One friend had expressed that she was going to vote for Mr. Shallal. An Iraqi-American as mayor of the District of Columbia would provide an unique symbolic reconciliation more than a decade into the nation's so-called war on terror. However, while I am fond of him in many ways, I worry about a person with an artists' temperament running our city. As a native northeast Pennsylvanian like CM Evans, I have an irrational fondness for him. But, by the way, CM Evans: you are not fooling anyone with that humble beginnings story. Having a family business in Nanticoke, PA at that time meant that his family was better off than most others in that economically depressed region. I largely disagree with his pro-business policies, but there is something comforting and honest about old school politicians; it is easier to figure out their game. I have greater tolerance for limousine liberals and conservatives than sanctimonious, pseudo-progressives.
The group, some of whom had been supportive of Mayor Gray in the past, all shared concerns over the appearance of impropriety related to the shadow campaign in the last mayoral election. Everyone agreed that there was a certain hubris by not sufficiently addressing the allegations. Electoral corruption is different than other types of corruption. East of the River, feelings are mixed. I think most residents will still vote for Mayor Gray because they have a sense that in the midst of all the changes in the city, he understands. His policies may not help long time residents more than those of other politicians, but he does not disparage native Washingtonians. Indeed, that this is the level of expectation in the city is troubling.
Respect is important on this side of city and there are both subtle and overt ways in which District residents (and others outside of the city) unfairly criticize native Washingtonians. I believe strongly in self-government. Advocates of DC voting rights believe in direct self-government. In the context of newly independent nations or Israel, in addition to the complicated political features of direct self-government, we are able to understand the drive for a broader sense of self-government, including its deep emotional and psychological importance. But in American cities, the notion of black self-government is not granted the same level of salience and respect. And worse, commentators often rely on subtle racism--infantilization or myths of neutrality in economic forces--to criticize the political order or explain demographic changes in American cities. To be clear, this is not about a superficial representation of blackness, it is not about maintaining generational political dynasties, and it is not even about insiders versus outsiders (let's not forget that CM Barry is not a native Washingtonian). It is about a deep understanding that minority leadership and self-government should require no justification. Some residents value it as ineffable and that should be okay. Many candidates running for office in the District of Columbia, residents, and those in the media fail to see that.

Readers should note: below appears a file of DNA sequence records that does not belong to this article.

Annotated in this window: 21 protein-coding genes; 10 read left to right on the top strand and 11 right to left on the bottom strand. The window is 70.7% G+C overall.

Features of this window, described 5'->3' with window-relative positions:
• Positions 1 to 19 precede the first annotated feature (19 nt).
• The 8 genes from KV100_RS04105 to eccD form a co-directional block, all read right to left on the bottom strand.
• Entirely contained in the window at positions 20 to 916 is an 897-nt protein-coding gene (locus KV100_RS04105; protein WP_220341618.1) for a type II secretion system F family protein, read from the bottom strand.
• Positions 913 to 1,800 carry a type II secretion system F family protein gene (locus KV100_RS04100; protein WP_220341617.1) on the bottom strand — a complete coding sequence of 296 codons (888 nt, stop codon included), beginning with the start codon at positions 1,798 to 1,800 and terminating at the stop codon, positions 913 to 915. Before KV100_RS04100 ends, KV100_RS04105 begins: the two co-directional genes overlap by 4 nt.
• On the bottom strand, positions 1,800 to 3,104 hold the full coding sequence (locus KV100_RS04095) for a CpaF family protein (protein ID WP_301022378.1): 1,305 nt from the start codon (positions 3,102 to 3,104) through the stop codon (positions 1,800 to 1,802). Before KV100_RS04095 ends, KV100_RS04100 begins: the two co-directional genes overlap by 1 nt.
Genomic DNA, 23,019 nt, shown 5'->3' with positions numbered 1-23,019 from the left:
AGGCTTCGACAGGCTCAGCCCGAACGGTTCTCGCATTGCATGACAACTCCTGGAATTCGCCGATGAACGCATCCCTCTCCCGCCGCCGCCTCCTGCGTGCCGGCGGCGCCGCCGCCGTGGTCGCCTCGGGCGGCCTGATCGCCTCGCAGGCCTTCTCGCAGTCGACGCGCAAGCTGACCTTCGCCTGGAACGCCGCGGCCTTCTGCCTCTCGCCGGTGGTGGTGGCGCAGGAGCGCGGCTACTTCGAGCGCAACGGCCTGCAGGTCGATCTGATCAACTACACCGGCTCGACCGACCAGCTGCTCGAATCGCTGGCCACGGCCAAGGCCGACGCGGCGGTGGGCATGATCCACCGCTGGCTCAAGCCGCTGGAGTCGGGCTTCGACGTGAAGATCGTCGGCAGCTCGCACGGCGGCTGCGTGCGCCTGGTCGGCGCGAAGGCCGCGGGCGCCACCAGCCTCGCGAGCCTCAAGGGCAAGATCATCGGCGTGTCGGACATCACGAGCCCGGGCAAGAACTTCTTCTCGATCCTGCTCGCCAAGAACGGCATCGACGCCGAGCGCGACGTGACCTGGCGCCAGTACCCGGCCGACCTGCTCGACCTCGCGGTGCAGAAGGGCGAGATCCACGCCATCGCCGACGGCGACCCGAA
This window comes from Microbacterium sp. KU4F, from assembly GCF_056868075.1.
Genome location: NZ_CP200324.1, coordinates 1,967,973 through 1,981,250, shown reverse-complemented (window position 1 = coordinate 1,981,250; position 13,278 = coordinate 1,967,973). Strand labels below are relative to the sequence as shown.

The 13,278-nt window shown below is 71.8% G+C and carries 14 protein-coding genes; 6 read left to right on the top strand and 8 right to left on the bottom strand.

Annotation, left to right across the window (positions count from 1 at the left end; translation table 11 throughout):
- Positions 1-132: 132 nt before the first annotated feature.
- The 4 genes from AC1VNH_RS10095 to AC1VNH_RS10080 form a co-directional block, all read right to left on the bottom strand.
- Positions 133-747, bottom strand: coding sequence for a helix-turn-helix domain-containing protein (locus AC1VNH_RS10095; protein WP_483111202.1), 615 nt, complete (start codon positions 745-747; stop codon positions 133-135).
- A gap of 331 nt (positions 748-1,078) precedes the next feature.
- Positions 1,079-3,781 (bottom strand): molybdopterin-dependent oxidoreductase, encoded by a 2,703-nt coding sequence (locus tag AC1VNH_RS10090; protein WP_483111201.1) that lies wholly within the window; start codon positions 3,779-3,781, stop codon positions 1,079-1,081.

© 2014 East Bank DC.